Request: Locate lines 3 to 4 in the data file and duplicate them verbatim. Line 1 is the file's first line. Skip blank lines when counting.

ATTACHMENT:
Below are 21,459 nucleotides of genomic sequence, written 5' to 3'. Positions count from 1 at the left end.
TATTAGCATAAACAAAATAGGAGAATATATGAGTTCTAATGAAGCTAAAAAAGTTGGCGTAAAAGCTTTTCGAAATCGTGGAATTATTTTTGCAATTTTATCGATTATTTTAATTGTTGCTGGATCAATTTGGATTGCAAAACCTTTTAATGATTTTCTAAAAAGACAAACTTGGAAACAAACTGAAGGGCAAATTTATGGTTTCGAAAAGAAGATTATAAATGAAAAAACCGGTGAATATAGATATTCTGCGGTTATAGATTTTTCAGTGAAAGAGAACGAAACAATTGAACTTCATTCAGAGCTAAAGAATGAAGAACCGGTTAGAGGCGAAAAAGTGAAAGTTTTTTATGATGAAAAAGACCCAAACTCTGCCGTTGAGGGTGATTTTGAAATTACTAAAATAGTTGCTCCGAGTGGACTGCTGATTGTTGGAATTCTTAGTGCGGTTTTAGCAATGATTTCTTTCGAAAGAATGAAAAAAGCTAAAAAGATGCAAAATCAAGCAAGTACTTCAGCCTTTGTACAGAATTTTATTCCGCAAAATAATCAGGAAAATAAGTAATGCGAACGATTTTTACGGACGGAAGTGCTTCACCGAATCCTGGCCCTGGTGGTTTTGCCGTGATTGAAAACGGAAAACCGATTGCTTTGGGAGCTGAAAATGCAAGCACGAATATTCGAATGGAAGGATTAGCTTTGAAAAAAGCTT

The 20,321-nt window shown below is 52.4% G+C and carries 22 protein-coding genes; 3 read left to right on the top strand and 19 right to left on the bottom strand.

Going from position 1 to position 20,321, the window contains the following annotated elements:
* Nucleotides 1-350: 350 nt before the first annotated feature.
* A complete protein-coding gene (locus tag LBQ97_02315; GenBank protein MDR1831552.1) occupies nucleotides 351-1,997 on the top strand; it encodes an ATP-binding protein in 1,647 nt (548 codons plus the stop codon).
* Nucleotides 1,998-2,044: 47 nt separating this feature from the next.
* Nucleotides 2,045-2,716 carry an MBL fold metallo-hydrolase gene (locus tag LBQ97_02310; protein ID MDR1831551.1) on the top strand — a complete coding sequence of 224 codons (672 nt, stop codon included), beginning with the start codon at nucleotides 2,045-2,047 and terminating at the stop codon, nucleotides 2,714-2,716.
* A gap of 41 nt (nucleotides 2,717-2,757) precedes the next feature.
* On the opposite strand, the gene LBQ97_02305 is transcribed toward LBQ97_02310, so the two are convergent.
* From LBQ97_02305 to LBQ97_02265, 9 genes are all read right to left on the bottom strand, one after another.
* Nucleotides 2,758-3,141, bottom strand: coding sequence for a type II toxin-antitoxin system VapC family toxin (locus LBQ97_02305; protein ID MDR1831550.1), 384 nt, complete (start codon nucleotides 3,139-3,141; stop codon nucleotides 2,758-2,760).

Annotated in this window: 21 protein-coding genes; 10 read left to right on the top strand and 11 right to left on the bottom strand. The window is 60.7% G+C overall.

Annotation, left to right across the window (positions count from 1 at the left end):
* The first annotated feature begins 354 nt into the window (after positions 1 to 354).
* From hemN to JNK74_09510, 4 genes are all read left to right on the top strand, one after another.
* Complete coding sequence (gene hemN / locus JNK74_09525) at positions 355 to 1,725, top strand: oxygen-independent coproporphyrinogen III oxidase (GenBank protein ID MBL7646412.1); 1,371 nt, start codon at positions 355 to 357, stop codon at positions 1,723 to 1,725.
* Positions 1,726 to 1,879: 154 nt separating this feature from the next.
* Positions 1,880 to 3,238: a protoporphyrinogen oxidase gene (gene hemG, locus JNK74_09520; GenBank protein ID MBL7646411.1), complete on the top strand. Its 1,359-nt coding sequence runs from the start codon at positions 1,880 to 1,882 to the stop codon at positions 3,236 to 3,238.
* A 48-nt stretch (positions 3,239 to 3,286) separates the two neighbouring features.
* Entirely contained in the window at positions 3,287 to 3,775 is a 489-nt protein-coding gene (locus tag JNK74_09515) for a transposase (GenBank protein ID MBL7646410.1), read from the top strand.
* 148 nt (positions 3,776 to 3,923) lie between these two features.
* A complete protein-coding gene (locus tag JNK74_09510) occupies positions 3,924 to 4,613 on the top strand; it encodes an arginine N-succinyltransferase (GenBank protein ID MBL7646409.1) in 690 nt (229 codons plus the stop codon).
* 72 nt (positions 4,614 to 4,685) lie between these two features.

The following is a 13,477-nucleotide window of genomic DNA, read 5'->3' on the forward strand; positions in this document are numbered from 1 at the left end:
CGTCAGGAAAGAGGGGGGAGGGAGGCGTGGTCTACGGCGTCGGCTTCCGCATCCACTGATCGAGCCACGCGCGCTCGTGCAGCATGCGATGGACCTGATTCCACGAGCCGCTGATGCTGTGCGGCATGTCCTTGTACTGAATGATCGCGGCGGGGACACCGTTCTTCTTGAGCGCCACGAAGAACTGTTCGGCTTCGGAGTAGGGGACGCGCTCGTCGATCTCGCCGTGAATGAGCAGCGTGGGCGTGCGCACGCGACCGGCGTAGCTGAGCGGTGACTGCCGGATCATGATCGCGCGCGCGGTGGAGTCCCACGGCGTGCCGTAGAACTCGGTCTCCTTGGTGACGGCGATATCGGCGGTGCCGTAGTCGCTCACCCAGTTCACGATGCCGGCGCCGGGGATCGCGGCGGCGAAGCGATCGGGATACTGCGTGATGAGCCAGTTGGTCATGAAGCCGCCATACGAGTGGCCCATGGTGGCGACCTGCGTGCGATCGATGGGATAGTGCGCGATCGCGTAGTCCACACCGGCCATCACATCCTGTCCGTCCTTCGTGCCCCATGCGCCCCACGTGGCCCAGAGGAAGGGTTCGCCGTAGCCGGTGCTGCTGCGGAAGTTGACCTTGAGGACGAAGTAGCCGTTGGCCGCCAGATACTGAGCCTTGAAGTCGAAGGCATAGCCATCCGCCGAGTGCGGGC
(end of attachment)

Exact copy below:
The 20,321-nt window shown below is 52.4% G+C and carries 22 protein-coding genes; 3 read left to right on the top strand and 19 right to left on the bottom strand.

Going from position 1 to position 20,321, the window contains the following annotated elements: